The Americanlegion

the world's largest veterans organization

Renew Join now

Four Pillars +1


From the Greatest Generation to the Latest Generation,the American Legion continues to advocate for our military, for our veterans and for a strong America. Since 1919,the American Legion has fought for each generation through the four pillars of service. And now Community Service as well.

Veterans’ Services

American Legion service officers answer questions and provide help in securing your veterans’ benefits.

Veterans’ Assistance Referral

Do you know a vet or family member who needs help or has questions about veterans’ benefits? The Veteran Assistance Referral Form can help American Legion members get help from their department service officers. Just complete this form and a service officer from your area will contact you. Or, if you prefer, just call your local service officer.
Veteran Service Officer Listing in Alpha County Order 7-27-22 (Excel)

Contact a Service Officer with your Question

If you are a veteran, you are never alone. Legion services are here to help as you struggle through paperwork and the bureaucracy of government agencies. The American Legion department service officers (DSO) offer free advice and guidance for veterans who need the services provided by the Department of Veterans Affairs (VA). Call or e-mail your local service officer with your questions. We’ll help you access the benefits you have earned.


Mentoring youth is one of the four pillars of The American Legion. We like to sponsor opportunities for youth to excel, develop skills, experience team work, and grow as leaders.


Thousands of youth have hit homeruns thanks to Legion Posts across the state that sponsor American Legion Baseball. For wholesome fun, healthy competition and good sportsmanship, invite a youth that you know to try out for one of the most successful and respected amateur athletic leagues.

Since 1925, American Legion Baseball has contributed to the development of good sportsmanship and citizenship while providing wholesome recreation for our nation’s youth. Many former players are now playing in the major leagues thanks to their participation in Legion baseball. Anyone interested in forming an American Legion baseball team must work with a local Legion Post and the Department of New York Baseball Committee.

An information packet can be obtained from the Department Headquarters. Send an e-mail message to, including your name, address, and phone number, to request information about New York American Legion Baseball. You can access more information about the American Legion Baseball program on the National Headquarters website.

NY Legion baseball on Facebook       NY Legion Baseball website

Boys State

Nominate a teen boy to one of the most rewarding experiences of his life. He’ll spend a week preparing for championship competitions in a variety of sports, learning about government at all levels, and running for office. He’ll be trained by Marines and mentored by counselors from business, education and legal fields. It’s a week that could change their lives!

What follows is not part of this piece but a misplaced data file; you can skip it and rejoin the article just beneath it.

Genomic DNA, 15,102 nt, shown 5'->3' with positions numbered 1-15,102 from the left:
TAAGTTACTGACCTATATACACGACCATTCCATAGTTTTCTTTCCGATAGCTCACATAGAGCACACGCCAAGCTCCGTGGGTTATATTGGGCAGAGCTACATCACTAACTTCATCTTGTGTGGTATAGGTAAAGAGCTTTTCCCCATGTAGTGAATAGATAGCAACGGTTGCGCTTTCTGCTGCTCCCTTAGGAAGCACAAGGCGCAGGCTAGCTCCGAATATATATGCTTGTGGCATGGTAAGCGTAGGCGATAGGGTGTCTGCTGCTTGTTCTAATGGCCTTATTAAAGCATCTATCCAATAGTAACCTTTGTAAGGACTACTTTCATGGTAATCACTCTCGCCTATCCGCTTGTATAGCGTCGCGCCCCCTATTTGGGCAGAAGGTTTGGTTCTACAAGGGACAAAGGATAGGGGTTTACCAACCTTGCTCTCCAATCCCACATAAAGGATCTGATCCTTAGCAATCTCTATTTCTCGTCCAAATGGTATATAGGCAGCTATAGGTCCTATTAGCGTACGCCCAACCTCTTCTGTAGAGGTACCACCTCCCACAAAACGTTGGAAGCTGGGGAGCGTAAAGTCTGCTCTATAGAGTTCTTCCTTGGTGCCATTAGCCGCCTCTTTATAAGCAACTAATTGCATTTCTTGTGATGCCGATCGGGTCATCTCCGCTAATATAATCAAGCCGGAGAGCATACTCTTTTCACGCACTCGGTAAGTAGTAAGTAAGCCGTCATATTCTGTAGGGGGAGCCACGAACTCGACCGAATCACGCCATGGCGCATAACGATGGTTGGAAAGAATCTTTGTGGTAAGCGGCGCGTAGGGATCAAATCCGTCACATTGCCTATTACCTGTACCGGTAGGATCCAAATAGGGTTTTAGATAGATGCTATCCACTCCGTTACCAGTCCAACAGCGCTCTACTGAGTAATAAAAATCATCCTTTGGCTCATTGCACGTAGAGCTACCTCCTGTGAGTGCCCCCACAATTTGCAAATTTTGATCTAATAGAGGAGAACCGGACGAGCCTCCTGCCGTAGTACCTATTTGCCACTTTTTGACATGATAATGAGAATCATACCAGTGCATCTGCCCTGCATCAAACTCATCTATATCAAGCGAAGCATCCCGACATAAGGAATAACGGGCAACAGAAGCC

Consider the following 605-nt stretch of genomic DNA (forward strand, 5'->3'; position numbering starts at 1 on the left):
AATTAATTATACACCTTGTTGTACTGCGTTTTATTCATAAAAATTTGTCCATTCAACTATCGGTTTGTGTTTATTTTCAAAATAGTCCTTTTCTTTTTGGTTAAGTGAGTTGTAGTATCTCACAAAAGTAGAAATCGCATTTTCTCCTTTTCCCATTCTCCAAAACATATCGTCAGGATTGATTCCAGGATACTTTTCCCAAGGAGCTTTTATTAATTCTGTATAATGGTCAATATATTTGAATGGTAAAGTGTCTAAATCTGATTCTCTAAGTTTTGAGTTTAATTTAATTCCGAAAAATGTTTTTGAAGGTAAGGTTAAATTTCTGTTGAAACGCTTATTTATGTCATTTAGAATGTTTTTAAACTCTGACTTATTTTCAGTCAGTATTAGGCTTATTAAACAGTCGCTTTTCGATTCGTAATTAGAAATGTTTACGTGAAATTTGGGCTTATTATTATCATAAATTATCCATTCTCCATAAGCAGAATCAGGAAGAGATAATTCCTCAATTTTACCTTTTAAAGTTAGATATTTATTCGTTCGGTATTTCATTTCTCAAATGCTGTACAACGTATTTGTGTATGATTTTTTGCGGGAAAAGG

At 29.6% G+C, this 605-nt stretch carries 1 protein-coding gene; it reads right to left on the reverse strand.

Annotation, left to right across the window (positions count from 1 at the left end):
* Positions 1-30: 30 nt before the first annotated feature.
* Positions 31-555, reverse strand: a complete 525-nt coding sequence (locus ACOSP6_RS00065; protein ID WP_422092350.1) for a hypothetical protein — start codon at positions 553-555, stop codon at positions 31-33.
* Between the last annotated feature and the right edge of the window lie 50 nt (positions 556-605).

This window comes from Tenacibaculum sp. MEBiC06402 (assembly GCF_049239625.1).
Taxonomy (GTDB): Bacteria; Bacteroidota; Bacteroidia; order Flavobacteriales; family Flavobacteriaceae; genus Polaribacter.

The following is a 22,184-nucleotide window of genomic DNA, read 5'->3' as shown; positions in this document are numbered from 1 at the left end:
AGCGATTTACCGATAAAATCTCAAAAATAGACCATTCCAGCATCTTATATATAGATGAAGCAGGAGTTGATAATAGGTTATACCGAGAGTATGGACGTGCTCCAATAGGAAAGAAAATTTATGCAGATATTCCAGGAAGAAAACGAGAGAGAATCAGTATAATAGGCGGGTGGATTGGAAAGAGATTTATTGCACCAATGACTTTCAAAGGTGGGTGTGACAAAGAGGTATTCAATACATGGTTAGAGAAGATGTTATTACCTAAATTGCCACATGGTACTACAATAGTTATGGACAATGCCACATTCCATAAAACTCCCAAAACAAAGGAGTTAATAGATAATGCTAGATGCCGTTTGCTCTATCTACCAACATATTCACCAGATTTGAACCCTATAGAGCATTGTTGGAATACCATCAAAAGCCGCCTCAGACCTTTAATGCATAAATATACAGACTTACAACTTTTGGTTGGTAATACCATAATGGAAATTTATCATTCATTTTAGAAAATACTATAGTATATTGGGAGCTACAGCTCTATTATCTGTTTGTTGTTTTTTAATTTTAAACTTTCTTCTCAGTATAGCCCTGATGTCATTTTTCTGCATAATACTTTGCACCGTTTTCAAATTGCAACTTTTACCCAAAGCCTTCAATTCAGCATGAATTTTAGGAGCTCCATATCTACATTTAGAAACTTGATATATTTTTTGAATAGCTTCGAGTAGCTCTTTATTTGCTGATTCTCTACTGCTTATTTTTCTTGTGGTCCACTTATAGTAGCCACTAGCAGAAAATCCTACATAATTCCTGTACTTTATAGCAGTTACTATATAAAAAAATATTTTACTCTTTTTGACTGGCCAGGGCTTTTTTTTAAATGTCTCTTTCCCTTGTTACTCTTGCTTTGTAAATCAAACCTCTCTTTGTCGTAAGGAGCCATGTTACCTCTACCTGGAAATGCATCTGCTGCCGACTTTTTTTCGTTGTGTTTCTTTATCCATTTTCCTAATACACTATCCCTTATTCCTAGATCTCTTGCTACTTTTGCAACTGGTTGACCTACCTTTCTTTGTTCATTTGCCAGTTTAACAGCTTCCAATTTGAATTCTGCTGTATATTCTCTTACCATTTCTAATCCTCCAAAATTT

Boys State Information

Boys State website

Junior ROTC

The American Legion is a strong supporter of Junior Reserve Officer Training Corps (JROTC) and ROTC across the state. Legion posts present medals available through American Legion Emblem Sales to the top JROTC and ROTC students in their area. The Department honors a JROTC Cadet of the Year with an award and scholarship.

Junior Shooting Sports

Marksmanship and gun safety have always been a top issue with the Legionnaires of New York State. The Junior Shooting Sports program provides a structured outlet for youth ages 14 to 21, up to and including high school seniors. They participate in 10-meter air rifle competition in a well-supervised environment.

Each year, the top shooters in the state are given the opportunity to compete in the National Finals held at the Olympic Training Center in Colorado Springs, where scholarships are awarded to the winners. Contact a local American Legion Post for further information, or the Junior Shooting Sports Chairman, Lawrence L. Behling at (315) 695-7133.

Season Info and Form

Junior Law Cadet

The American Legion’s Junior Law Cadet Program educates youth about law enforcement and instills a newfound respect for law enforcement professions. Participate in your local American Legion Junior Law Cadet program to gain first-hand experiences and insight into the operations of law enforcement agencies.

Oratorical Contest

Challenge our high school youth to improve their speaking skills and to develop a deeper appreciation of the Constitution of the United States. Winners at all levels – local, regional and state receive scholarships. At the state level, the first place winner gets a $6,000 scholarship.

Oratorical Contestant Application


The American Legion offers a number of scholarships and other resources to assist young people in their pursuit of higher education. There are opportunities for everyone, including kin of wartime veterans and participants in Legion programs. Contact your local post or auxiliary to find out about local scholarships.

The Department of New York offers the Richard M. Pedro Memorial Scholarship for high school seniors. Deadline is June 15. Details.

The New York American Legion Press Association (NYALPA) offers the Albert M. Becker Memorial Scholarship for a high school senior or graduate planning to pursue a degree in a communications field. Annual deadline is April 15. Details.